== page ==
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AMD Hires New Head of Core Computing and Gaming Business

AMD named a new executive vice president to lead its computing, graphics and semi-custom businesses as the Santa Clara, California-based company aims to swipe more market share from Intel and Nvidia with its Ryzen CPUs and Radeon GPUs. Rick Bergman, a former senior member of AMD's management team, returned to head up AMD's biggest business, which sells chips for high-performance personal computers and gaming consoles.

Bergman, who was chief executive officer of Synaptics from October 2011 to March 2019, replaced Sandeep Chennakeshu, who plans to depart AMD at the end of August. Bergman rejoined AMD, where he served as senior vice president of the products group from 2009 to 2011 and headed up AMD's graphics products group as general manager from 2006 to 2009. Before he joined AMD, Bergman was senior vice president of ATI's PC unit.

"2019 continues to be an exciting year for AMD as we deliver our new 7-nanometer product portfolio,” Lisa Su, AMD's chief executive officer, said in a statement last week. The company has been bolstering its personal computer business with other high-profile hires in recent years. It appointed Dell's Frank Azor as chief architect of gaming solutions last month. He has also been tapped to lead AMD's push into the emerging cloud gaming business.

The Silicon Valley-based company has struggled to threaten Intel's dominance in personal computers, where it has had trouble gaining more than 20% market share. AMD has also lagged behind Nvidia in the market for high-performance gaming GPUs. For decades, AMD could only challenge Intel's Core CPUs and Nvidia's GeForce GPUs by slashing prices. But since Su took over, AMD has been trying to improve its image with potential customers.

AMD is also taking advantage of delays in Intel's production of computer chips using its 10-nanometer process node. AMD's latest Ryzen CPUs are based on the 7-nanometer node from TSMC, which has the most advanced chip production technology today. Intel is tapping the 10-nanometer node—which is roughly as advanced as TSMC's 7-nanometer node—in its Cascade Lake CPUs, which will start shipping in PCs before the end of 2019.

The company’s forecast has been clouded by slumping sales of its semi-custom chips powering consoles such as Sony's Playstation. AMD has been forced to prune its forecast for sales growth from a percentage in the high-single digits to the mid-single digits in 2019. But the company predicts its core computing, graphics and data center sales will grow 20% in 2019 as its latest Ryzen CPUs, Radeon GPUs and EPYC CPUs roll out to customers.

AMD's Ryzen CPUs, used in high-performance personal and gaming computers, are challenging Intel's Core CPUs, which are currently hold nearly 90% market share. AMD's latest line of computer chips—code named Matisse—is based on its second generation Zen core, which boasts 15% better overall performance. AMD started selling Ryzen CPUs carrying up to 16 cores at the end of the second quarter as an alternative to Intel's flagship CPUs.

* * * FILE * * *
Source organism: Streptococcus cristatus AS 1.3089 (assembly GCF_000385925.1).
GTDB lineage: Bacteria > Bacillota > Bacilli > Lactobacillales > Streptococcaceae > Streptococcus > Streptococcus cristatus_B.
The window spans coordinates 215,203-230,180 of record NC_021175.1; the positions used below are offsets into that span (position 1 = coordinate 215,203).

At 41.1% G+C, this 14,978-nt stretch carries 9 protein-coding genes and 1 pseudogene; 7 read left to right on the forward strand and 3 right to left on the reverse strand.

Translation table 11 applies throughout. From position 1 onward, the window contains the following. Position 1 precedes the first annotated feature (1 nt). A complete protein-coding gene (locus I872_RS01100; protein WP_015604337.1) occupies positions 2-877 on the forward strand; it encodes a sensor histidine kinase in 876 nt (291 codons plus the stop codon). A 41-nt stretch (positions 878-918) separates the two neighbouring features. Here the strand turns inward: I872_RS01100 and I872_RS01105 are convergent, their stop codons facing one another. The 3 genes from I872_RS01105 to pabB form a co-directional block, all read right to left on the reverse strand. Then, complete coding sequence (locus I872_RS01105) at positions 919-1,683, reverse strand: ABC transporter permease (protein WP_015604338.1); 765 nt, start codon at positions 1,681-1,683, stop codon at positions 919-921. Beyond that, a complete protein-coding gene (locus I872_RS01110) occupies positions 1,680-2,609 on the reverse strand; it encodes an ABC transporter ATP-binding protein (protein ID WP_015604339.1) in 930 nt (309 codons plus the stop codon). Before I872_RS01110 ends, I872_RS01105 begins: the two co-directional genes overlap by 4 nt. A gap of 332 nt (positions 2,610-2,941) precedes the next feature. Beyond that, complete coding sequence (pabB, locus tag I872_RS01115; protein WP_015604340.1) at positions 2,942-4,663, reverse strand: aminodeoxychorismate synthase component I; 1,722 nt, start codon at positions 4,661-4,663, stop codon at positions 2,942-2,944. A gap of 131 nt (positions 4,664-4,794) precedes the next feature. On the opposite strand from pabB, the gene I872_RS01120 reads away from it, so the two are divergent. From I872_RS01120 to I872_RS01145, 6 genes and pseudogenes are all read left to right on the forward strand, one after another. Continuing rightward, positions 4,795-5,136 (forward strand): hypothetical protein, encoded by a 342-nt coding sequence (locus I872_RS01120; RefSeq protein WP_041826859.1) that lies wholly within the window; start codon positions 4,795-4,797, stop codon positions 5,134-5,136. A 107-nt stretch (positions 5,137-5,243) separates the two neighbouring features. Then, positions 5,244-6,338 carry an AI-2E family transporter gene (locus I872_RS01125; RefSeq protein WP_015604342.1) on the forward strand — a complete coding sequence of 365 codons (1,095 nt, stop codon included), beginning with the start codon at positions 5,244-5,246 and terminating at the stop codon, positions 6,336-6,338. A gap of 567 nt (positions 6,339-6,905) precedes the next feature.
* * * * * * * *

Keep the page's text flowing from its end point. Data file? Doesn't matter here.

Strong sales of the company's Ryzen CPUs pushed its market share in personal computers to roughly 15% at the end of the first quarter, up from around 10% at the end of the first quarter last year, according to Mercury Research. Intel is also struggling to meet the booming demand for computer chips used in personal computers. That caused it to cede market share to AMD in the second quarter, said Intel's chief financial officer, George Davis.

AMD is also trying to storm Nvidia's stronghold in high-performance gaming GPUs. AMD's latest line of graphics processors, Radeon RX 5700, is targeting Nvidia's mid-range GeForce GPUs, which are based on 12-nanometer chip production from TSMC. The Radeon GPUs are using the new RDNA architecture—more commonly called Navi—which pumps out 25% more instructions per clock, or IPC, and 50% more performance per watt.

AMD is putting pressure on Nvidia in the mid-range market for gaming GPUs. Led by CEO Jensen Huang, Nvidia conceded customers to AMD in the first quarter of 2019, with its market share shrinking by 3.9% to 77.3% and AMD's growing from 18.8% to 22.7%, according to Jon Peddie Research. Nvidia aimed to get out ahead of AMD last month with the rollout of its Super RTX GPUs, which boost performance by up to 25% at the same prices.

AMD, the second largest vendor of discrete graphics processors behind Nvidia, is also pushing Radeon GPUs into new markets. AMD has started supplying custom GPU IP based on the RDNA architecture to Samsung for use in smartphones and other gadgets. Samsung has agreed to pay out $100 million as part of the licensing deal in 2019. Most smartphones use GPUs from Qualcomm and Arm, while Apple builds custom GPUs for the iPhones.

The goal for AMD is to maintain its momentum. AMD's shares have soared more than 70% in 2019 ahead of anticipated market share gains propelled by the latest Ryzen CPUs and Radeon GPUs. Patrick Moorhead, principal analyst at Moor Insights and Strategy, predicts AMD's sales to grow 40% in the second half versus the first half of 2019. Intel's shares have slipped 3% as it struggles with the loss of its manufacturing lead.

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